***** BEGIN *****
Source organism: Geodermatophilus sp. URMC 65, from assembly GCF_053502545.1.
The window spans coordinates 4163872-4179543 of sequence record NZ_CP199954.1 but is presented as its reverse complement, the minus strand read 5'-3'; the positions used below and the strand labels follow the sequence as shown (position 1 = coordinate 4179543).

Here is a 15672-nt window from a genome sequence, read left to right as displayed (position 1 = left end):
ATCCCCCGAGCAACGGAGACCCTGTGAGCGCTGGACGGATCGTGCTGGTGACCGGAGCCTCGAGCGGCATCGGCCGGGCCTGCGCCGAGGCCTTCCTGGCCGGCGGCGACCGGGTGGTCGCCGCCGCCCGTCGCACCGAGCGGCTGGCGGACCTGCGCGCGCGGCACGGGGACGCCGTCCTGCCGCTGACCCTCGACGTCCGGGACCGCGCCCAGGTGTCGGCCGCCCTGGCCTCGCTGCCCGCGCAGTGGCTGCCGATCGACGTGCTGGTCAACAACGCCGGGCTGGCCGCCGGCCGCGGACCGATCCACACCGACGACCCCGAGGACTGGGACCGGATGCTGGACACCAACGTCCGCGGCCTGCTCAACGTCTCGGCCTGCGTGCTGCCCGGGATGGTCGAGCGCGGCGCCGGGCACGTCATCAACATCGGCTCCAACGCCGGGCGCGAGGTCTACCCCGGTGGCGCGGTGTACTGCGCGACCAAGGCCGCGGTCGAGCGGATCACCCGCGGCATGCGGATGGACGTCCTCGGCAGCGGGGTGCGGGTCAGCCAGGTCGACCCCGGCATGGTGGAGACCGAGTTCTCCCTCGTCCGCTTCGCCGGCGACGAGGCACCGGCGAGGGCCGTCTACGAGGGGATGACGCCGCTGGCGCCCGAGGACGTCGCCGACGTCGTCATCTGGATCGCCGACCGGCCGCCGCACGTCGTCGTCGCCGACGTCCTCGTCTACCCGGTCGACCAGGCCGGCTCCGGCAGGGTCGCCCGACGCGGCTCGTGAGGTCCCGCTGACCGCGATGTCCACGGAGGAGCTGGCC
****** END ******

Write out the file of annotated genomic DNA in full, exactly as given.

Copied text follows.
Source organism: Geodermatophilus sp. URMC 65, from assembly GCF_053502545.1.
The window spans coordinates 4163872-4179543 of sequence record NZ_CP199954.1 but is presented as its reverse complement, the minus strand read 5'-3'; the positions used below and the strand labels follow the sequence as shown (position 1 = coordinate 4179543).

Here is a 15672-nt window from a genome sequence, read left to right as displayed (position 1 = left end):
ATCCCCCGAGCAACGGAGACCCTGTGAGCGCTGGACGGATCGTGCTGGTGACCGGAGCCTCGAGCGGCATCGGCCGGGCCTGCGCCGAGGCCTTCCTGGCCGGCGGCGACCGGGTGGTCGCCGCCGCCCGTCGCACCGAGCGGCTGGCGGACCTGCGCGCGCGGCACGGGGACGCCGTCCTGCCGCTGACCCTCGACGTCCGGGACCGCGCCCAGGTGTCGGCCGCCCTGGCCTCGCTGCCCGCGCAGTGGCTGCCGATCGACGTGCTGGTCAACAACGCCGGGCTGGCCGCCGGCCGCGGACCGATCCACACCGACGACCCCGAGGACTGGGACCGGATGCTGGACACCAACGTCCGCGGCCTGCTCAACGTCTCGGCCTGCGTGCTGCCCGGGATGGTCGAGCGCGGCGCCGGGCACGTCATCAACATCGGCTCCAACGCCGGGCGCGAGGTCTACCCCGGTGGCGCGGTGTACTGCGCGACCAAGGCCGCGGTCGAGCGGATCACCCGCGGCATGCGGATGGACGTCCTCGGCAGCGGGGTGCGGGTCAGCCAGGTCGACCCCGGCATGGTGGAGACCGAGTTCTCCCTCGTCCGCTTCGCCGGCGACGAGGCACCGGCGAGGGCCGTCTACGAGGGGATGACGCCGCTGGCGCCCGAGGACGTCGCCGACGTCGTCATCTGGATCGCCGACCGGCCGCCGCACGTCGTCGTCGCCGACGTCCTCGTCTACCCGGTCGACCAGGCCGGCTCCGGCAGGGTCGCCCGACGCGGCTCGTGAGGTCCCGCTGACCGCGATGTCCACGGAGGAGCTGGCC